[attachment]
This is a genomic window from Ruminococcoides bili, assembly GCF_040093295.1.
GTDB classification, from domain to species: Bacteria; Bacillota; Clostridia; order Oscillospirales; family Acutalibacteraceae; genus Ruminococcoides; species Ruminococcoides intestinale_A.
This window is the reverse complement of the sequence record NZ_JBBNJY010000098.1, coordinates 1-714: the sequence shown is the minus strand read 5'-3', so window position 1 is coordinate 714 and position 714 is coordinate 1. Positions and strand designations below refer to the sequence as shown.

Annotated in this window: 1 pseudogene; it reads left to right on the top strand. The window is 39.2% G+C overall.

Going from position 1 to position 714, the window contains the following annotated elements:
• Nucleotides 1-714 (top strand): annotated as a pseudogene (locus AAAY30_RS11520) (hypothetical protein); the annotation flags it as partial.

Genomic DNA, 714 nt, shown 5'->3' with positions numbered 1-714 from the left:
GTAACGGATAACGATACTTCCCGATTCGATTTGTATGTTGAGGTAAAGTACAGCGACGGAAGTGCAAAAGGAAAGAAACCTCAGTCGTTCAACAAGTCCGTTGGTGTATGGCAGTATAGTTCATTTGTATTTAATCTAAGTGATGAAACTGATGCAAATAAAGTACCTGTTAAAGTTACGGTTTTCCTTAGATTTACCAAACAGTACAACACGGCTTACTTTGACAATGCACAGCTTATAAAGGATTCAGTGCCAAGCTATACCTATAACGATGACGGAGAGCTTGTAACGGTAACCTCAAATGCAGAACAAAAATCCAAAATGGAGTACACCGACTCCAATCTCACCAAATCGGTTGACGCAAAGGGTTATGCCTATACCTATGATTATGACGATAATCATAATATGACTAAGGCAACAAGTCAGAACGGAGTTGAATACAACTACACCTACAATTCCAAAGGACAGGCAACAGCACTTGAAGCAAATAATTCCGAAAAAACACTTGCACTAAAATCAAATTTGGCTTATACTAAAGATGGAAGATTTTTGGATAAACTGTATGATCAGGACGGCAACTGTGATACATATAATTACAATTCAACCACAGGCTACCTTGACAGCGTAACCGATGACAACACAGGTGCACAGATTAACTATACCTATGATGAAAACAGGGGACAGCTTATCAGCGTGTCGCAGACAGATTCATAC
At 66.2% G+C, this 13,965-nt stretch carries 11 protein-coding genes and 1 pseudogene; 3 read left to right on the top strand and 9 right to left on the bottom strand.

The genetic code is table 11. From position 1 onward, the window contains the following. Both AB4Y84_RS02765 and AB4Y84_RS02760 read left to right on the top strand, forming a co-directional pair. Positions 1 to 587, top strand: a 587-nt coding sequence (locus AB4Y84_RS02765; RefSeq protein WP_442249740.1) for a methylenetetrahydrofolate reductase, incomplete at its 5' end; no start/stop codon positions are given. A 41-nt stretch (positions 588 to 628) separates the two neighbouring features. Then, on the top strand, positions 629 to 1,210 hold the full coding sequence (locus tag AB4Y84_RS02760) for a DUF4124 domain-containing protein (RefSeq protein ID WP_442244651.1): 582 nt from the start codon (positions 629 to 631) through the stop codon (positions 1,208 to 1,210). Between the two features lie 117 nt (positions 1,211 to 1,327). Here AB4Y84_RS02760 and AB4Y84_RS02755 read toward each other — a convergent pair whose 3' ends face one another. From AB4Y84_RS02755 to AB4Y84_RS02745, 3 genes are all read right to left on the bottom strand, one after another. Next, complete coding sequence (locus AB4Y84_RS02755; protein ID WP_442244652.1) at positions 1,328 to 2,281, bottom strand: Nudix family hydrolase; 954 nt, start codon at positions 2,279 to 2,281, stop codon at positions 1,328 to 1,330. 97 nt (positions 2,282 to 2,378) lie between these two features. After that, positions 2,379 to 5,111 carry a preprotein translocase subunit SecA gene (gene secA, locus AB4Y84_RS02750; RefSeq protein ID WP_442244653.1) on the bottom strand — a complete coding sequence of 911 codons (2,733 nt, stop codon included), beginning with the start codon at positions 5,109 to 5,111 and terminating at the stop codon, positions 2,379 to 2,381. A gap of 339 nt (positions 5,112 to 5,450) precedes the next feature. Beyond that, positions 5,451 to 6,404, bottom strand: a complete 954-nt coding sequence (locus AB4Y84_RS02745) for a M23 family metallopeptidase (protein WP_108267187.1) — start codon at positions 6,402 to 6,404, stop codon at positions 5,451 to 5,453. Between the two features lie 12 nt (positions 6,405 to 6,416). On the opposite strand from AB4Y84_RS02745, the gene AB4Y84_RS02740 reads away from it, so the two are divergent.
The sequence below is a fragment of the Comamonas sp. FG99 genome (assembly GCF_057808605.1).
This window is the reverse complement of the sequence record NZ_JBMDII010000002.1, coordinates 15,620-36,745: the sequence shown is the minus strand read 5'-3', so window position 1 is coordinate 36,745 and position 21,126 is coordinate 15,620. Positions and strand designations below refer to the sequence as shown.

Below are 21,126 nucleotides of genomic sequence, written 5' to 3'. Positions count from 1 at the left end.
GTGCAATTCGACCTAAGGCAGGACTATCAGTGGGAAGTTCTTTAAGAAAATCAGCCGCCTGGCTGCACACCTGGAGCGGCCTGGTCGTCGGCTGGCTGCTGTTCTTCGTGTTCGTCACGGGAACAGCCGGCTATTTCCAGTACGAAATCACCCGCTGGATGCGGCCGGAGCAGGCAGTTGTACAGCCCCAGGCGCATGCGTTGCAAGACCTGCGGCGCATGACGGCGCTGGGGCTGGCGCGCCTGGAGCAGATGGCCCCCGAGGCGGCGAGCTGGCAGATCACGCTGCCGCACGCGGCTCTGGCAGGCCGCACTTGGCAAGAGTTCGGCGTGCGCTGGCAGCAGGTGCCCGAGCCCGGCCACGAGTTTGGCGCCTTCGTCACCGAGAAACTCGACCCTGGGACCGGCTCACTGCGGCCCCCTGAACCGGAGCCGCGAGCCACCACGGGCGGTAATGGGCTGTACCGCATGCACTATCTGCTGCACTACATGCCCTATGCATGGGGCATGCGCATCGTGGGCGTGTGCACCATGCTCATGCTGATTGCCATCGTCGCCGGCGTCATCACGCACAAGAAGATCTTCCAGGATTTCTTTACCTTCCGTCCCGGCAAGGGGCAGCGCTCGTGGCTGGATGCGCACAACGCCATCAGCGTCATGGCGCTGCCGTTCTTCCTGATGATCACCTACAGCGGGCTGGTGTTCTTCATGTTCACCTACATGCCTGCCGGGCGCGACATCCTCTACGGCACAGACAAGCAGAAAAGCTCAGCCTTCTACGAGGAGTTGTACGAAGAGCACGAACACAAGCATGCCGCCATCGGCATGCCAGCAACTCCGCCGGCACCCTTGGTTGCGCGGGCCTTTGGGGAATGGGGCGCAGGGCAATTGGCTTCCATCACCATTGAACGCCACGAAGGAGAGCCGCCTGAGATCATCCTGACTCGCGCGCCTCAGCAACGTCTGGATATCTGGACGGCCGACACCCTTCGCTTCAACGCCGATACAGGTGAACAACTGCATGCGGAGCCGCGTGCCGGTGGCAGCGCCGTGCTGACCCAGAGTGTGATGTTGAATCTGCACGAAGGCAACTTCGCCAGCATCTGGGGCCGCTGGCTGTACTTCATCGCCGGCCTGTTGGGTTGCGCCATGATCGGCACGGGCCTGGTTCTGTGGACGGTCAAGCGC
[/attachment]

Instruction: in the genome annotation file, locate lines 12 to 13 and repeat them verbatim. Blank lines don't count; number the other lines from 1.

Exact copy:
This window is the reverse complement of the sequence record NZ_JBMDII010000002.1, coordinates 15,620-36,745: the sequence shown is the minus strand read 5'-3', so window position 1 is coordinate 36,745 and position 21,126 is coordinate 15,620. Positions and strand designations below refer to the sequence as shown.

Below are 21,126 nucleotides of genomic sequence, written 5' to 3'. Positions count from 1 at the left end.